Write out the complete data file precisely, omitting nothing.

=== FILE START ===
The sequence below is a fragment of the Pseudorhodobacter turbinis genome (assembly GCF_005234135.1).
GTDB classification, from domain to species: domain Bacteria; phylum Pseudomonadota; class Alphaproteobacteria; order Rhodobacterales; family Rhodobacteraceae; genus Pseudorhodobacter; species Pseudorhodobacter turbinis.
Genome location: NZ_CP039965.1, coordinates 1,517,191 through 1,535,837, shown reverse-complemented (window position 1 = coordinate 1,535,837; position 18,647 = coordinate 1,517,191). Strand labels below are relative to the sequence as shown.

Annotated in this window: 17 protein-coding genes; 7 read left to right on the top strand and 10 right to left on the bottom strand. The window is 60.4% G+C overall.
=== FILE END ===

The sequence below is a fragment of the Pseudorhodobacter turbinis genome (assembly GCF_005234135.1).
GTDB classification, from domain to species: domain Bacteria; phylum Pseudomonadota; class Alphaproteobacteria; order Rhodobacterales; family Rhodobacteraceae; genus Pseudorhodobacter; species Pseudorhodobacter turbinis.
Genome location: NZ_CP039965.1, coordinates 1,517,191 through 1,535,837, shown reverse-complemented (window position 1 = coordinate 1,535,837; position 18,647 = coordinate 1,517,191). Strand labels below are relative to the sequence as shown.

Annotated in this window: 17 protein-coding genes; 7 read left to right on the top strand and 10 right to left on the bottom strand. The window is 60.4% G+C overall.